India Markets Weekahead: Hope rally ends, but not the India story

February 14, 2016

(Any opinions expressed here are those of the author and not of Thomson Reuters)

When markets came crashing down last week, it seemed like January 2008 all over again. A global rout, alarming slippages by public sector banks and disastrous corporate Q3 results pushed the Nifty down 6.8 percent, with mid- and small-cap stocks taking the brunt of the selloff. The triggering of margin calls also accentuated selling pressure and it seemed a number of long-term investors were throwing in the towel as the Nifty closed at 6,980.
Bombay Stock Exchange building is pictured next to police van in MumbaiSentiments across the globe dampened after the Federal Reserve said global economic turmoil and a massive selloff in equity markets could spook the U.S. economy. Crude touched a 12-year low on fears of higher stockpiles. The stock market risk-off resulted in a gold rally of 18 percent this year, driving prices to a high of $1,247 an ounce. Meanwhile, foreign portfolio investors pressed the sell button, offloading stocks worth $413 million. Support from domestic institutional investors was ineffective with shares worth $258 million bought during the week.

Steep losses for stocks of public sector banks triggered by concerns over sticky loans led to sharp selling in the markets. The Reserve Bank of India (RBI) has asked for a cleanup of bank balance sheets by March. Markets feared that additional capital infusion would be required in the wake of increased provisioning and public sector bank stocks fell sharply as a result. Some more pain will be seen in the fourth quarter. Non-performing assets have been a legacy issue for banks and all the stakeholders preferred to ignore it. After the inevitable capital infusion, as public sector banks cannot be allowed to fail, we would see analysts concentrating on the strength of their footprint and business built over decades.

It was a particularly bad week for corporate results with most — including ONGC, SBI, Dr. Reddy’s, Wockhardt — reporting below-estimated earnings.

In the coming week, markets are expected to react to consumer price inflation and IIP data announced late on Friday. India’s retail inflation unexpectedly edged up to a 17-month high in January, while industrial production contracted at a faster-than-expected pace in December. A steep contraction in the capital goods and manufacturing sector was the primary reason. Capex is still elusive and the government has a key role to play in its revival.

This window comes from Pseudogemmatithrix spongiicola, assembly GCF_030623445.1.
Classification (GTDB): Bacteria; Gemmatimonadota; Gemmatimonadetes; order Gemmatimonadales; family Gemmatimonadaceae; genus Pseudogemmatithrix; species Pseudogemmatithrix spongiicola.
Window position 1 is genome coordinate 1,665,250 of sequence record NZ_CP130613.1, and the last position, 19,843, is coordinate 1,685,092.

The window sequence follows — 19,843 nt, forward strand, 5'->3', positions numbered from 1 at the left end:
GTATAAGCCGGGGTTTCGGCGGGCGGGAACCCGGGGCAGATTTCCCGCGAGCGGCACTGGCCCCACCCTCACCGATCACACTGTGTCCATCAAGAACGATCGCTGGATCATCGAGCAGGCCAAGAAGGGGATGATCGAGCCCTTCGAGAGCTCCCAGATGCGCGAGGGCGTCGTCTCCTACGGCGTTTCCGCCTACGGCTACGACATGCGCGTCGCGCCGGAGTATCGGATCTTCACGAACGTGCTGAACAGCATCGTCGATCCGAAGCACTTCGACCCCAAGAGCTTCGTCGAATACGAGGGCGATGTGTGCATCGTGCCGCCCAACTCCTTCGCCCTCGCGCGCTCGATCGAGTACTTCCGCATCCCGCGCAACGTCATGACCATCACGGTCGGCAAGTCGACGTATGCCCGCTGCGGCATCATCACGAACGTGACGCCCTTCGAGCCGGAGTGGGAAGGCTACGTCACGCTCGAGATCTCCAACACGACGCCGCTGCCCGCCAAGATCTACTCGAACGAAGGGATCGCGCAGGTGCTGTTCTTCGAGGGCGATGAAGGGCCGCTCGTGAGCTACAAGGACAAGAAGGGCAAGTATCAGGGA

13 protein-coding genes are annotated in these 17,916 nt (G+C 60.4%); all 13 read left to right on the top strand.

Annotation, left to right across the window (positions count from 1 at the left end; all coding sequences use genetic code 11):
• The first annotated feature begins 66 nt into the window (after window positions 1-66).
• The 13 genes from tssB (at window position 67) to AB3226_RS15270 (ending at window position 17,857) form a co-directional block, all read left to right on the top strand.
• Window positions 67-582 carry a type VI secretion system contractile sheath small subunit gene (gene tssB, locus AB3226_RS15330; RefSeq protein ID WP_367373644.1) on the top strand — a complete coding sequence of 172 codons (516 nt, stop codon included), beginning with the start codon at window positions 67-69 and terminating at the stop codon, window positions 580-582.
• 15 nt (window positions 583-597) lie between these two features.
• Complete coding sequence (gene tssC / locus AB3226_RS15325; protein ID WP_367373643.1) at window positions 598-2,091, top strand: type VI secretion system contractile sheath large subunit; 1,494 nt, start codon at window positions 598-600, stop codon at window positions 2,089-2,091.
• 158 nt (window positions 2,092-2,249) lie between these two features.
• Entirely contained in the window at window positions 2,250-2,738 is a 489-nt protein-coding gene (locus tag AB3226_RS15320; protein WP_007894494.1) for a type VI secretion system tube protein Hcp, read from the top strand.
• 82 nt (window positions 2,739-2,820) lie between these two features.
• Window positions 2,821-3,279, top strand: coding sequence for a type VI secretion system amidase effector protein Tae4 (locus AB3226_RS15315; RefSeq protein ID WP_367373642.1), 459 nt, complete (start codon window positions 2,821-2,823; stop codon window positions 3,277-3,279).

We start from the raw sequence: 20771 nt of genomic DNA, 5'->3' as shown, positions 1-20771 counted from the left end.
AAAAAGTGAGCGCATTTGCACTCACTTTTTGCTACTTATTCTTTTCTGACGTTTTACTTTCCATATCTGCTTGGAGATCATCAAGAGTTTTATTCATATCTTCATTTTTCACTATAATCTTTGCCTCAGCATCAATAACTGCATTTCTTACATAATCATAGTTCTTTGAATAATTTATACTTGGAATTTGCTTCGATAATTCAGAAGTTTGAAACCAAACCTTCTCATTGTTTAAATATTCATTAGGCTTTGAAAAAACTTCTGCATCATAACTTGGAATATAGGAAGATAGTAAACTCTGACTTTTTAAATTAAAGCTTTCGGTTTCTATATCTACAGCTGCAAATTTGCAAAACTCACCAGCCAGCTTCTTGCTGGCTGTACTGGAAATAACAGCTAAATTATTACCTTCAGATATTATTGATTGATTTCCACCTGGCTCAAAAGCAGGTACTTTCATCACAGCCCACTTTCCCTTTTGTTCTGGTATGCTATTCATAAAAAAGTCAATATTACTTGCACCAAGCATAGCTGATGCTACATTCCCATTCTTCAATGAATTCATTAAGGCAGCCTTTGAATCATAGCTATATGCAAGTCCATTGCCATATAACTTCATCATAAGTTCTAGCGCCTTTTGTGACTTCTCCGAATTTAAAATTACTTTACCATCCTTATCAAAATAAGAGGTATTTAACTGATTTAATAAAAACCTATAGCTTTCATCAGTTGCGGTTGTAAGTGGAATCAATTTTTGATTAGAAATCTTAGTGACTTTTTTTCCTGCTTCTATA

A man walks past Bombay Stock Exchange building in MumbaiWholesale price index data is due to be released on Monday. On the global front, China’s trade data for January is scheduled on Monday when business reopens after the Chinese New Year. U.S. industrial production numbers for January are scheduled for Wednesday while data on U.S. initial jobless claims for the week ending Feb. 12 is set to be released on Thursday.

The next major trigger for the market is Budget 2016/17, to be unveiled on February 29. The need of the hour is to continue spending on areas such as building rural roads, houses and other infrastructure, without letting fiscal deficit targets slip. India Inc is about to post another quarter of degrowth at the end of this earnings season and it will be an uphill task for the government to instil confidence in the India story. With “Make in India” week launched in Mumbai, we could hear some market-cheering announcements from the government.

With the Nifty slipping below 7,000 levels, the bears have clearly gained strength and there are talks of further sharp falls to 6,500 – 6,800 levels. The long standing range of 7,250 – 7,850 is now broken. Valuation wise, it is comfortable at 14.6x FY17E and 12.3x FY18E earnings, higher compared to the panic bottom of 2008 when it dropped to as low as 10x 1 year forward. We could expect high dividend payouts from some cash-rich PSUs to fund government coffers.

Nonetheless, one can start nibbling into good quality stocks that have fallen sharply in the recent decline. This could be the end of the hope rally, but certainly not the end of the India story. The wait could be painful, but the move upward could also be sharp.

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